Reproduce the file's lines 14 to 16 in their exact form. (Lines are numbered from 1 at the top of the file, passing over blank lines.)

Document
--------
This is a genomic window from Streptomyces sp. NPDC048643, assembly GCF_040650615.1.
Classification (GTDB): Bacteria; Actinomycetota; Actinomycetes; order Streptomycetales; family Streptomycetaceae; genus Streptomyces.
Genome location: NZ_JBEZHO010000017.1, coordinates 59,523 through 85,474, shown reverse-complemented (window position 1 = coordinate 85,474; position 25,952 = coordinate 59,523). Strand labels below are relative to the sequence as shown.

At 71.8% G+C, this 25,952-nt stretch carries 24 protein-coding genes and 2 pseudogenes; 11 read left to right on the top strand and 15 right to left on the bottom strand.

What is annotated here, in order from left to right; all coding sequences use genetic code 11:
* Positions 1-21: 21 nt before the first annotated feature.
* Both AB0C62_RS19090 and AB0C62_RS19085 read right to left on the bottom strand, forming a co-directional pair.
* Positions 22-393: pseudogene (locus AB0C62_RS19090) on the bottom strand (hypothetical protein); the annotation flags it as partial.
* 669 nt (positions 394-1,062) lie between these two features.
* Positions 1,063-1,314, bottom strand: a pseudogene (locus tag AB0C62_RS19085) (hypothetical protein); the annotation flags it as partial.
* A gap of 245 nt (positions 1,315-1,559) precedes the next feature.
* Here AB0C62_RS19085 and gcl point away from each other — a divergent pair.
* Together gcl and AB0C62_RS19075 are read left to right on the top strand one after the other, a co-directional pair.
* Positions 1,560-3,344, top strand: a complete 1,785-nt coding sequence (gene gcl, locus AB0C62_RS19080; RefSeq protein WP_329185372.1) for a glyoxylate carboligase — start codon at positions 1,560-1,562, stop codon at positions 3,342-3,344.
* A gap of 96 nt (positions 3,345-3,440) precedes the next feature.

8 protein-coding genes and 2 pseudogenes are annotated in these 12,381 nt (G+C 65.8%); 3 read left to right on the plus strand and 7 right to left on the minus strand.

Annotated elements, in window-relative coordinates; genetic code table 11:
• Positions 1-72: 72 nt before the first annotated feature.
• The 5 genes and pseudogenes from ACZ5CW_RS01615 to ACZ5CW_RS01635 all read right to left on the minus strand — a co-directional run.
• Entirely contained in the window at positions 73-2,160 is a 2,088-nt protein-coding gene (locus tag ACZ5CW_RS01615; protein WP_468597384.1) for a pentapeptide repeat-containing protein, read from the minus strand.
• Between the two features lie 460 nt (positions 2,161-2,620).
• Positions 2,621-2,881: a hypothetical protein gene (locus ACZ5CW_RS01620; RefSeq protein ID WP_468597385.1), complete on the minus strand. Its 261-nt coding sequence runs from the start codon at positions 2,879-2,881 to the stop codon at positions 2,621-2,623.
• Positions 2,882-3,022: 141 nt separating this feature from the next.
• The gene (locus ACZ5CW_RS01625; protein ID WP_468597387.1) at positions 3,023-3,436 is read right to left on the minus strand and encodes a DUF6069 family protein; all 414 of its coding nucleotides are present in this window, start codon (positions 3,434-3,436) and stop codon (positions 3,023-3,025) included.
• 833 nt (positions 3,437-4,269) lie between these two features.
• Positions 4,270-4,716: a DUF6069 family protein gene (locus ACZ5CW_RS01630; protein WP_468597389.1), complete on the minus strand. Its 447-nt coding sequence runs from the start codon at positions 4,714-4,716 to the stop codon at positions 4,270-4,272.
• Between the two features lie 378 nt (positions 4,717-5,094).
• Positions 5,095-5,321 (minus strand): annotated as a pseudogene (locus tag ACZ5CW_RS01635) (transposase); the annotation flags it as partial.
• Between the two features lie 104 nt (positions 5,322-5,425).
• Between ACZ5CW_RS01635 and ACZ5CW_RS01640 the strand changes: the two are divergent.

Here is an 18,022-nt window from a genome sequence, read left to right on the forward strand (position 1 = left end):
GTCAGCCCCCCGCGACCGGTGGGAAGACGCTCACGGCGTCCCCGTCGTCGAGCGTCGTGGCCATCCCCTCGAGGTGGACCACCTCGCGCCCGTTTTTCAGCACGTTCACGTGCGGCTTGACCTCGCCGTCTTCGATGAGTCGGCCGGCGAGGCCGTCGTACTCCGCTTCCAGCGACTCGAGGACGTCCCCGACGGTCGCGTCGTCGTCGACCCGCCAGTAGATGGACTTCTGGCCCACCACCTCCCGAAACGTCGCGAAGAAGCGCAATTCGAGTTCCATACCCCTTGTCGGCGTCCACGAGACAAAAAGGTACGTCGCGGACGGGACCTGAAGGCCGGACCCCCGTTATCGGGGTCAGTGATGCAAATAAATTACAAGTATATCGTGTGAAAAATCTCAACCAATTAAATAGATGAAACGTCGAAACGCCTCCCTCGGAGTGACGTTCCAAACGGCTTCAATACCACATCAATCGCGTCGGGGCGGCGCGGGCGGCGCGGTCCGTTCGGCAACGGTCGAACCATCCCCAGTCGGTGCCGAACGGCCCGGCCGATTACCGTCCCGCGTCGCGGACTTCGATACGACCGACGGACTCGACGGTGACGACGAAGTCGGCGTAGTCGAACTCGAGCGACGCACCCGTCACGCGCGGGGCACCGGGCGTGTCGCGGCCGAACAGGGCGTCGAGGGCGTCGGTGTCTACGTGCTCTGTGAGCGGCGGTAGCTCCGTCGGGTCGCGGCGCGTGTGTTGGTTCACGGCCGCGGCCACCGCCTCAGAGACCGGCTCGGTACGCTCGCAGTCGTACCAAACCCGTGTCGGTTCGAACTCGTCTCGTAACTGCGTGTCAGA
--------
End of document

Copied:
* Positions 1,560-3,344, top strand: a complete 1,785-nt coding sequence (gene gcl, locus AB0C62_RS19080; RefSeq protein WP_329185372.1) for a glyoxylate carboligase — start codon at positions 1,560-1,562, stop codon at positions 3,342-3,344.
* A gap of 96 nt (positions 3,345-3,440) precedes the next feature.

8 protein-coding genes and 2 pseudogenes are annotated in these 12,381 nt (G+C 65.8%); 3 read left to right on the plus strand and 7 right to left on the minus strand.